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Host Iron Mosquitos take first at Robotics Championship

by Parker Loew

The Northern Minnesota Robotics Conference Championship (NMRC), which was hosted in Babbitt over the weekend, ended fittingly with the Iron Mosquitos taking first place.

While it was an off-season tournament, it was the first tournament win for the Iron Mosquotos and signs of what may be to come heading into the regular season.

“It’s our first tournament win. It was an incredible experience to be a part of a winning alliance,” said Ryan Lindsay, head coach of the Iron Mosquitos.

An alliance consists of three teams with whom you compete with against other alliances.

“Lots of competitive sporting events are winner-takes-all.  In robotics there are always three winners,” said Lindsay.

Alliances are formed based on preliminary qualification rounds, and often alliances are mixed up from tournament to tournament.

If you make enemies with your opponent in one week, it could come back to haunt you in other tournaments.

“You really need to maintain relationships with all the teams,” said Lindsay. “You might beat a team this time, but then you might play with them the next time.”

Though it was an off-season tournament, 17 of the 32 teams in the Iron Mosquitos conference showed up.

“This was a huge confidence booster for the upcoming season,” said Lindsay. “It feels really good because there’s some quality teams in this conference that showed up.”

While winning is great, it isn’t everything in robotics, and collaboration and communication are needed between teams.

“These tournaments are set up to emphasize sportsmanship and helping each other, you need to collaborate to succeed in these events,” said Lindsay. “It’s just an overall great environment.”

Lindsay got the chance to host the event last year at around this time and eagerly jumped on the opportunity.

While there were challenges to setting the event up and making sure everything went smoothly, Lindsay was very happy with the outcome and hopes to do more in the future.

“The public often thinks robotics is a remote-controlled Lego car performing activities, we wanted to show people around here it is more than that,” said Lindsay.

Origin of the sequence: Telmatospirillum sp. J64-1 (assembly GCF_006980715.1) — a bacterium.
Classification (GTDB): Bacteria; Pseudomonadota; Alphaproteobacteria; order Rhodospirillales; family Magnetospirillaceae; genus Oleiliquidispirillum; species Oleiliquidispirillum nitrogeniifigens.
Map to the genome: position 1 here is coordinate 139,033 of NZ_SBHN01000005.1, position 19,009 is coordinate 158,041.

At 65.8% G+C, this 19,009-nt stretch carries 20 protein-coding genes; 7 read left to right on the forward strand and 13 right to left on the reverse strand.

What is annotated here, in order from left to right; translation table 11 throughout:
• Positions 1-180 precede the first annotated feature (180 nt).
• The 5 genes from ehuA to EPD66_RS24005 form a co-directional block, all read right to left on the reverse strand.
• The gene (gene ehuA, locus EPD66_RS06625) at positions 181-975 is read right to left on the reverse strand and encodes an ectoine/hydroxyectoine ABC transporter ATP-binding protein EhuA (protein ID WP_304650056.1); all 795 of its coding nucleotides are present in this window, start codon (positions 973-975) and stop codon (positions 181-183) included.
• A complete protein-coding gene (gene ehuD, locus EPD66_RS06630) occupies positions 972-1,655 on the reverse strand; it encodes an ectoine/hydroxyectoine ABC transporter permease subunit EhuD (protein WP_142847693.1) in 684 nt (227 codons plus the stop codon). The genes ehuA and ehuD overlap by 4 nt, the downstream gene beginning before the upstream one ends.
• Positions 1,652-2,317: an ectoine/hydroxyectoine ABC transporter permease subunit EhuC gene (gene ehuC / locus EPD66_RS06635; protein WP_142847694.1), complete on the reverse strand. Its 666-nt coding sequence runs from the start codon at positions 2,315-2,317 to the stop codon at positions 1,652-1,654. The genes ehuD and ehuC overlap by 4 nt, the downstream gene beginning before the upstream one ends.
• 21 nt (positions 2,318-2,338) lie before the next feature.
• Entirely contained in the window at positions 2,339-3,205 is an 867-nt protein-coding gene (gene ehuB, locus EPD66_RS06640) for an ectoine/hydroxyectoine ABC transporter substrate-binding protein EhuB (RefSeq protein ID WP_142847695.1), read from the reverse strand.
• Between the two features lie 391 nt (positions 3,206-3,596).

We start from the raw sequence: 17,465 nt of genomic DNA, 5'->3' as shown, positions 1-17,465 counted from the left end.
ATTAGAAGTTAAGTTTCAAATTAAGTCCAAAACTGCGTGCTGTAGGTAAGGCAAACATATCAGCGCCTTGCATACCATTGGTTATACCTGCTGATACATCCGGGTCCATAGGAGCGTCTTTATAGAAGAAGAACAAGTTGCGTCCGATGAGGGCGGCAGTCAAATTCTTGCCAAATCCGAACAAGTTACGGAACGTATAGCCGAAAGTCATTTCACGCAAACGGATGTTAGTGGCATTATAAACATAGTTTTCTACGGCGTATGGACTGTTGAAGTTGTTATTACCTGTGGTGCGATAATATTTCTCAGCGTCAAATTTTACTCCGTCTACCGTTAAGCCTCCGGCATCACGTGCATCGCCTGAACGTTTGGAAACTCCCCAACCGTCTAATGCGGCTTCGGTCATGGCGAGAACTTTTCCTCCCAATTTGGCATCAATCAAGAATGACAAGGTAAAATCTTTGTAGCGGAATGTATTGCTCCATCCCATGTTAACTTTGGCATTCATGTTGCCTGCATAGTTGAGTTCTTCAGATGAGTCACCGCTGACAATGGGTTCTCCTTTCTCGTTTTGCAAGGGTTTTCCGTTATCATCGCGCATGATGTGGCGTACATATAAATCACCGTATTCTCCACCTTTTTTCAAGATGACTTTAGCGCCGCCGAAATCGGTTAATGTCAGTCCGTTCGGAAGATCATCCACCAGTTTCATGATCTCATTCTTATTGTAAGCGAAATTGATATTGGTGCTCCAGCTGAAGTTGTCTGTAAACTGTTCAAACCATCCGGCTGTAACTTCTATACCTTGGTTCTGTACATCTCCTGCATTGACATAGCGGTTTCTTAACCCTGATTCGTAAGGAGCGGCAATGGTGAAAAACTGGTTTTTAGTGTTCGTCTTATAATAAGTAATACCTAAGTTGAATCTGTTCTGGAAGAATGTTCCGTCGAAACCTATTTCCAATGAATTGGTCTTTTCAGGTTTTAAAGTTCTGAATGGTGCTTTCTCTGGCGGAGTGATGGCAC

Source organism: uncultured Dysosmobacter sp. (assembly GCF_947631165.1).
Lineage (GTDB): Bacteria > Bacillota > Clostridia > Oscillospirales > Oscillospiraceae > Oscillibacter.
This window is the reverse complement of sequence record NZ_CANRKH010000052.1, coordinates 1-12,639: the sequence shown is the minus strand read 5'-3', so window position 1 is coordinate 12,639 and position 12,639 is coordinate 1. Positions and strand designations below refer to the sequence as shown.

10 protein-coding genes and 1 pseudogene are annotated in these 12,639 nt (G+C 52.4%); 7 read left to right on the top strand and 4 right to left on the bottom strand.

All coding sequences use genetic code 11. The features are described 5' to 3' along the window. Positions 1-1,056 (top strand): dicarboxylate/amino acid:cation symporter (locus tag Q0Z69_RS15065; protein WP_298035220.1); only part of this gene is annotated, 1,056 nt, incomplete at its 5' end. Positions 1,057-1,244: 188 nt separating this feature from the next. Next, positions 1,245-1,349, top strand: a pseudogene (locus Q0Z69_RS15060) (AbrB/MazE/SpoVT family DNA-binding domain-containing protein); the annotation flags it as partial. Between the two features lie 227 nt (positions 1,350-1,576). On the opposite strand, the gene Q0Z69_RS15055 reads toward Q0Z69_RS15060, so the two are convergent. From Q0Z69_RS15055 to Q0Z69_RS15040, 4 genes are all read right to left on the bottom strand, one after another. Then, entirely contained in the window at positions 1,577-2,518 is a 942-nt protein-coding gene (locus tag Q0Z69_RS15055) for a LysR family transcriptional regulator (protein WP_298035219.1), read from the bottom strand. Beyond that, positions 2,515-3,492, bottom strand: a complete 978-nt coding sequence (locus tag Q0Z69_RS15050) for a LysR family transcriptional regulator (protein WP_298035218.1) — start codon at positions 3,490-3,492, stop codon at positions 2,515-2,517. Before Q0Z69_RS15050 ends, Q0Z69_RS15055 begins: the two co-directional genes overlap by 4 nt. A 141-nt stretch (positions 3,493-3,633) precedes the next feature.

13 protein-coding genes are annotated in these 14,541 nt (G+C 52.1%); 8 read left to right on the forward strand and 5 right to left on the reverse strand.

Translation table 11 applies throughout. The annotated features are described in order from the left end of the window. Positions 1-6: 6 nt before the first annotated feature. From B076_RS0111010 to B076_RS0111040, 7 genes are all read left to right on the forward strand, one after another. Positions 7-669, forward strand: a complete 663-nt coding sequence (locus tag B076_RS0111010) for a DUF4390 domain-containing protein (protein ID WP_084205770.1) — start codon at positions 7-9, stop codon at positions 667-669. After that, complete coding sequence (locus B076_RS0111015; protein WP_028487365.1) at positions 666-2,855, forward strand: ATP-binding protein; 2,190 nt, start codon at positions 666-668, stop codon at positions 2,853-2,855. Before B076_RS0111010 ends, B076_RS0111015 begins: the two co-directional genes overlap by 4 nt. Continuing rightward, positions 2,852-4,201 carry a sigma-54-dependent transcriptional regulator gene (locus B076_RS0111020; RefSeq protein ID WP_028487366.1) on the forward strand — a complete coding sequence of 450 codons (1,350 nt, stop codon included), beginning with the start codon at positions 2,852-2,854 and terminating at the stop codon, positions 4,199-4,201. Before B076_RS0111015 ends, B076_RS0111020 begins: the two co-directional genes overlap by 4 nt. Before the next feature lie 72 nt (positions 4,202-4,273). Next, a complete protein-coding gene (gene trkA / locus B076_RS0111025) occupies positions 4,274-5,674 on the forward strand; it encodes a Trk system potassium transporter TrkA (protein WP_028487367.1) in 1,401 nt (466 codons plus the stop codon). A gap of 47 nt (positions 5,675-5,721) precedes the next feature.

The Iron Mosquitos along with volunteers worked hard all week to get the Babbitt gymnasium ready to host the event, having to bring in all the equipment needed for the special robot arena.

“We had people from Grand Forks to Alexandria to the Twin Cities all come up and help set up, it was great,” said Lindsay.

On top of getting the gymnasium ready for the event, the Iron Mosquitos also needed to prepare their robots to be competition-ready.

“You get eight weeks to build them (the robots). A lot of our design process is in the first one to two weeks, then we make the robots in our shop. We do it all ourselves,” said Tuuli Koivisto, a team member of the Iron Mosquitos.

The matches between teams looked chaotic at times this weekend, but only for the uninitiated.

“The first 15 seconds of a match is completely autonomous and pre-coded,” said Koivisto. “The next 45 seconds are teleoperated, and the robots are being controlled. We use an Xbox controller to control ours.”

Robots from each team need to be designed within certain predetermined parameters, but each team’s robot is unique based on what design the team building the robot thinks will perform the best.

“Ours is a swerve drive, which means we can move it in any direction and spin it around,” said Koivisto.

The swerve drive strategy was a winning one and helped lead the Iron Mosquitos to a first place finish at the NMRC Championship.

They were fifth place heading into the second day, and were happy with their placement and performance, but were thrilled to pull out the victory on the final day and receive validation for their hard work.

The Iron Mosquitos want to thank everyone who helped with the event and was very thankful for all the donations received, including the “very nice” donation from the Ely Rotary Club.

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